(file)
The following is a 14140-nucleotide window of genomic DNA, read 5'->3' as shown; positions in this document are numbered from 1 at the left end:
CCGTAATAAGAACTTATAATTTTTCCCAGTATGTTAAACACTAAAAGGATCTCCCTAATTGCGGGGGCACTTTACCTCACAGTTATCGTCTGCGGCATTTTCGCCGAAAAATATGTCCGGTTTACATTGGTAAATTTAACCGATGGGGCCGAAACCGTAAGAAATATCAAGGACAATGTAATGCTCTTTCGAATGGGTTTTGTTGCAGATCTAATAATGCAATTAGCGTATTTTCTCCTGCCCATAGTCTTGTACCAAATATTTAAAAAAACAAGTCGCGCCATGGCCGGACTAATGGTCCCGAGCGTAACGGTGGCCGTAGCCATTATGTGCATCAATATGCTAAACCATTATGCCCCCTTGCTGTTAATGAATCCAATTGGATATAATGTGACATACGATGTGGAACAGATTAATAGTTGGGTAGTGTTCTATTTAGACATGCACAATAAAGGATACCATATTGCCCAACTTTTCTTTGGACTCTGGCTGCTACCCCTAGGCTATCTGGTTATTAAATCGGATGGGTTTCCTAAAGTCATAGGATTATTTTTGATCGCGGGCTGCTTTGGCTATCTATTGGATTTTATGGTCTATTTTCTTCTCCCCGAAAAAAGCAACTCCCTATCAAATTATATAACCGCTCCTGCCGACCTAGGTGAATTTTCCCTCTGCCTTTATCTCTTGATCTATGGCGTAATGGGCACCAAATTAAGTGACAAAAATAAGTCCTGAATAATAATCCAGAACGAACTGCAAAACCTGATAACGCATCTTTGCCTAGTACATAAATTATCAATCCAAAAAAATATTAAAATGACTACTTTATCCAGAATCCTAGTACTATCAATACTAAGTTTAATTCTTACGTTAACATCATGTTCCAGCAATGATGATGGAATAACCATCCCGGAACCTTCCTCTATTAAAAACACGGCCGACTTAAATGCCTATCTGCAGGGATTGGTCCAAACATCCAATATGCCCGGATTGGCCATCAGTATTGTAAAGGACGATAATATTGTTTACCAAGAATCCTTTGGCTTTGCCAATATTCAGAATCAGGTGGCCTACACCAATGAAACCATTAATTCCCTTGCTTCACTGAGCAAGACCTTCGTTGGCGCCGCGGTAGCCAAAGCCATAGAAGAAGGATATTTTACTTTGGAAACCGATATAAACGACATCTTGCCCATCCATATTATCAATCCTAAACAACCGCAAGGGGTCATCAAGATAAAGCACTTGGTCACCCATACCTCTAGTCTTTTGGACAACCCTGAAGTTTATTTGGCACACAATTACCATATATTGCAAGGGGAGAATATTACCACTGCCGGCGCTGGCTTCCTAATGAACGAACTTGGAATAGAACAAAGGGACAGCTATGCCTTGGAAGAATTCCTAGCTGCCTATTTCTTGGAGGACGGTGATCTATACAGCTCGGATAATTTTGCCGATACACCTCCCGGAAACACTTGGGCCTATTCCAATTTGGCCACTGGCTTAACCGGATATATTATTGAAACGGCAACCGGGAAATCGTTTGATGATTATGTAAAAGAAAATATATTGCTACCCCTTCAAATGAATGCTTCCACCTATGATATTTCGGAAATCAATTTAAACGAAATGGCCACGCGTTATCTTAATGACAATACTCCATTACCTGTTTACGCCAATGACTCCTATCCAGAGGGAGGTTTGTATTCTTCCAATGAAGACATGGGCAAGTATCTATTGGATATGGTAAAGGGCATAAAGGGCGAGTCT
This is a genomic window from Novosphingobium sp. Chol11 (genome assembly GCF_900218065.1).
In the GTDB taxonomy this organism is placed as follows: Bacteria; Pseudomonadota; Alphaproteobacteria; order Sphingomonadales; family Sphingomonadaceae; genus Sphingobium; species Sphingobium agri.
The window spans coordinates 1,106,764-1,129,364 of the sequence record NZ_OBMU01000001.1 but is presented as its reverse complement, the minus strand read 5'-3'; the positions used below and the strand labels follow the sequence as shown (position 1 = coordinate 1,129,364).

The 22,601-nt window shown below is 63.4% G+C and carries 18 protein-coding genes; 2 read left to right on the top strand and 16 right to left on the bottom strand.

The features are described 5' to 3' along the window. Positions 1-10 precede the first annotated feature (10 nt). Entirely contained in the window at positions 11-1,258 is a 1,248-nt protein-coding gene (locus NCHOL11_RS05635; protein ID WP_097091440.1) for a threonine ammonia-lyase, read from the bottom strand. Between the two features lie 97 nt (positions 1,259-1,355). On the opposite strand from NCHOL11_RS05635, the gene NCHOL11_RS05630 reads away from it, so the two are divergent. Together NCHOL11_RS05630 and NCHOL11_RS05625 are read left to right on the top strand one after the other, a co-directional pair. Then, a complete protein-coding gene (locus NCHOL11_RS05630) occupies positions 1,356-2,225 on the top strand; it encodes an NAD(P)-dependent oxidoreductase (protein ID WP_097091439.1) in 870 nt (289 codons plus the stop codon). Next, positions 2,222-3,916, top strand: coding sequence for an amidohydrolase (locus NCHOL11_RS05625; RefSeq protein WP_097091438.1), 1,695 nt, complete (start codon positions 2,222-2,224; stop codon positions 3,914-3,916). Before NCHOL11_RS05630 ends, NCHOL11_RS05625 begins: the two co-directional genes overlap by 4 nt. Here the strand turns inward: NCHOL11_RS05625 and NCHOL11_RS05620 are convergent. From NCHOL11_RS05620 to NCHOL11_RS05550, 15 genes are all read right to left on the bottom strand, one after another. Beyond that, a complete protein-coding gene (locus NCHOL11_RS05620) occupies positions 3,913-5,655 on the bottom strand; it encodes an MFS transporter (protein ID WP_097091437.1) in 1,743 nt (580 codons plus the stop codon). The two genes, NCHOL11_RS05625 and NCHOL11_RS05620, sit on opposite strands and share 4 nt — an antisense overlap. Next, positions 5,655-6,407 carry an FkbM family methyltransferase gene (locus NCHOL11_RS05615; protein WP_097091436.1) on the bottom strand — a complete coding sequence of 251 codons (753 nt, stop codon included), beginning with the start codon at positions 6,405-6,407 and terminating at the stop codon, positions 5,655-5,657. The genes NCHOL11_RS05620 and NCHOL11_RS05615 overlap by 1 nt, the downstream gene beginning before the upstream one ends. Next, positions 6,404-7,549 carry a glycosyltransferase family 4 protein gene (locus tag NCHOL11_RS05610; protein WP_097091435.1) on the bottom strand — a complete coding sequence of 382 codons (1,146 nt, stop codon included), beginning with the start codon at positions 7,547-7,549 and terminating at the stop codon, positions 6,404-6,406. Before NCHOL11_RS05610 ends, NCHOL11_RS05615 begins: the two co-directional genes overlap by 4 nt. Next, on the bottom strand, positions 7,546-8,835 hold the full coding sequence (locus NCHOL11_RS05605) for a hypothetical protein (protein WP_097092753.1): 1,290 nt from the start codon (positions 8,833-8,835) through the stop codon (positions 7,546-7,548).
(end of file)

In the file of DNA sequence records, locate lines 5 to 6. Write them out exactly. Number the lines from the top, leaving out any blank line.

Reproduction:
The window spans coordinates 1,106,764-1,129,364 of the sequence record NZ_OBMU01000001.1 but is presented as its reverse complement, the minus strand read 5'-3'; the positions used below and the strand labels follow the sequence as shown (position 1 = coordinate 1,129,364).

The 22,601-nt window shown below is 63.4% G+C and carries 18 protein-coding genes; 2 read left to right on the top strand and 16 right to left on the bottom strand.